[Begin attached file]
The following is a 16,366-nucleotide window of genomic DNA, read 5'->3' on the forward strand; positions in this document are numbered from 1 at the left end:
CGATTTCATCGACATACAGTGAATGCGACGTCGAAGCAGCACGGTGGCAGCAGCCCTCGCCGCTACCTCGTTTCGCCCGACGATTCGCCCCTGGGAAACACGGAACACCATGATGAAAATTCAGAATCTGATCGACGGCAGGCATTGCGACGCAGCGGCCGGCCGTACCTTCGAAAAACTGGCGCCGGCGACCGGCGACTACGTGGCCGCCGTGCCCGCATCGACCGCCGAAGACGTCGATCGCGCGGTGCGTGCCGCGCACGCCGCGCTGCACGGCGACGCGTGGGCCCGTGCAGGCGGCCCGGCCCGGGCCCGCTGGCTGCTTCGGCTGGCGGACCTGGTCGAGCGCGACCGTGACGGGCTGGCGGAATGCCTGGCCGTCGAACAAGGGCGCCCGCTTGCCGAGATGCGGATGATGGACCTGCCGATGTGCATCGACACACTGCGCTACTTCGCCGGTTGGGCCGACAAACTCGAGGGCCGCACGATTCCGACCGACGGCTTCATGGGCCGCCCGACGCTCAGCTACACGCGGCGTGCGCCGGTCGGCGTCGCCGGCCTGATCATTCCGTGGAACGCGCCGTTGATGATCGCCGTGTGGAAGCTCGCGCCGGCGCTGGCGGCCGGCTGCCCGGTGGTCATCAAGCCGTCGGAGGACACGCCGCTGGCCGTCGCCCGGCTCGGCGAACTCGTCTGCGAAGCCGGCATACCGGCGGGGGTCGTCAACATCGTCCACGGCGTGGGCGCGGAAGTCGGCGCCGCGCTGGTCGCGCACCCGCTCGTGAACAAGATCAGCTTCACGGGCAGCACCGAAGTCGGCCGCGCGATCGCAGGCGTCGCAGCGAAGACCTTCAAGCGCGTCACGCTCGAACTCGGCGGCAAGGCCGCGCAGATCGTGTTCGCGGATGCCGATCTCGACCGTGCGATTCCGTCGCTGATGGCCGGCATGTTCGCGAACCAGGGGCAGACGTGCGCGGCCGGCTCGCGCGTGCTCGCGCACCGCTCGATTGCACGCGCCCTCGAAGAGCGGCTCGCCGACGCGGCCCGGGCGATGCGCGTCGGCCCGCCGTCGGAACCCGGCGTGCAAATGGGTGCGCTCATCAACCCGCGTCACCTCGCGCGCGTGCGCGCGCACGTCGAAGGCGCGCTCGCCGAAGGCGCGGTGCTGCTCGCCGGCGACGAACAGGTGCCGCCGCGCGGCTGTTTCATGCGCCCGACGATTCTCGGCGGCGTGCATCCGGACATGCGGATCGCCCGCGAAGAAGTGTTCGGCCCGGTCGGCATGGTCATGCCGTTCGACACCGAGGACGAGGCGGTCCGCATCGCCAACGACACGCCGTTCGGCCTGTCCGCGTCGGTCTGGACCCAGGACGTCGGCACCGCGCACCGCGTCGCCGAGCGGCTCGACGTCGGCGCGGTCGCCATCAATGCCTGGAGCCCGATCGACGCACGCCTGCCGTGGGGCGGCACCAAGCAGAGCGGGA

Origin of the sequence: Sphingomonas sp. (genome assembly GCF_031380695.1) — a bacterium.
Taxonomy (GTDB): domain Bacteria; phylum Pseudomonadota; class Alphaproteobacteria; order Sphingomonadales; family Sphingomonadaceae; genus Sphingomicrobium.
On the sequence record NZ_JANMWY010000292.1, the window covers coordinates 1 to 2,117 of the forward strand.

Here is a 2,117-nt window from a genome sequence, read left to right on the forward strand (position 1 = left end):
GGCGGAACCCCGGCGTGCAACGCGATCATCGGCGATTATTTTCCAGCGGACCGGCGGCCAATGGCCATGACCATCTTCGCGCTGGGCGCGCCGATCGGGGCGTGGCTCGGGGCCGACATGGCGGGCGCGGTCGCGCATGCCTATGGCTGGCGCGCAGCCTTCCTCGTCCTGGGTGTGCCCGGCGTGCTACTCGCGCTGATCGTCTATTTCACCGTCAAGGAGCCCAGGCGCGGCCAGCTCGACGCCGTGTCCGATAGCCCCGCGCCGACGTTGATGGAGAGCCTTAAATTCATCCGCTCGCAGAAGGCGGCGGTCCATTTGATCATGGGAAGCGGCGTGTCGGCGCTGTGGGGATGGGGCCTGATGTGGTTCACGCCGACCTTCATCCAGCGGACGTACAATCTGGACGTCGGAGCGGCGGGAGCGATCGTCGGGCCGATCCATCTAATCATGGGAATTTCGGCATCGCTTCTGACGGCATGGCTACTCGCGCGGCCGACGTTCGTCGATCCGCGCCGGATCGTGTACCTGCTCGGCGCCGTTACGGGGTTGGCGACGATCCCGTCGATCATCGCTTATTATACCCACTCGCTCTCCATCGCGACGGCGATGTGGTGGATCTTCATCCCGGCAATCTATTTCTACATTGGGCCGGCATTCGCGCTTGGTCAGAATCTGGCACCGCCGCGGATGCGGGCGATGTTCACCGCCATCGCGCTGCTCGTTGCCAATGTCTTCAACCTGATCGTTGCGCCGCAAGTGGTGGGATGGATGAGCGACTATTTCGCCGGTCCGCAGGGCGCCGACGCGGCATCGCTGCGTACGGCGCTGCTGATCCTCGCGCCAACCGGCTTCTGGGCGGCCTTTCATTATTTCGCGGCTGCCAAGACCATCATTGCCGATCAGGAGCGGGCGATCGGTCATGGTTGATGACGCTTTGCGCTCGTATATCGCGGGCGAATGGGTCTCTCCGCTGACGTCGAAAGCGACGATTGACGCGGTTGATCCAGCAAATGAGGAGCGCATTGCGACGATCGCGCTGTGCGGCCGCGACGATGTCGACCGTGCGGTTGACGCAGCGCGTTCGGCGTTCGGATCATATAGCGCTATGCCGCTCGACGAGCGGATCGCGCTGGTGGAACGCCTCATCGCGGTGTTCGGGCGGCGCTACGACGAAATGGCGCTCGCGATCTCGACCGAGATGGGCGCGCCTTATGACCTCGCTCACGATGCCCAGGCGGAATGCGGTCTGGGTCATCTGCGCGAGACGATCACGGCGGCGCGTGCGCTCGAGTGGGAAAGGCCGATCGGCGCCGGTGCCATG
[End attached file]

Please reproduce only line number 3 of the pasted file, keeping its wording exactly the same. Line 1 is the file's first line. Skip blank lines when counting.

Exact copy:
Origin of the sequence: Sphingomonas sp. (genome assembly GCF_031380695.1) — a bacterium.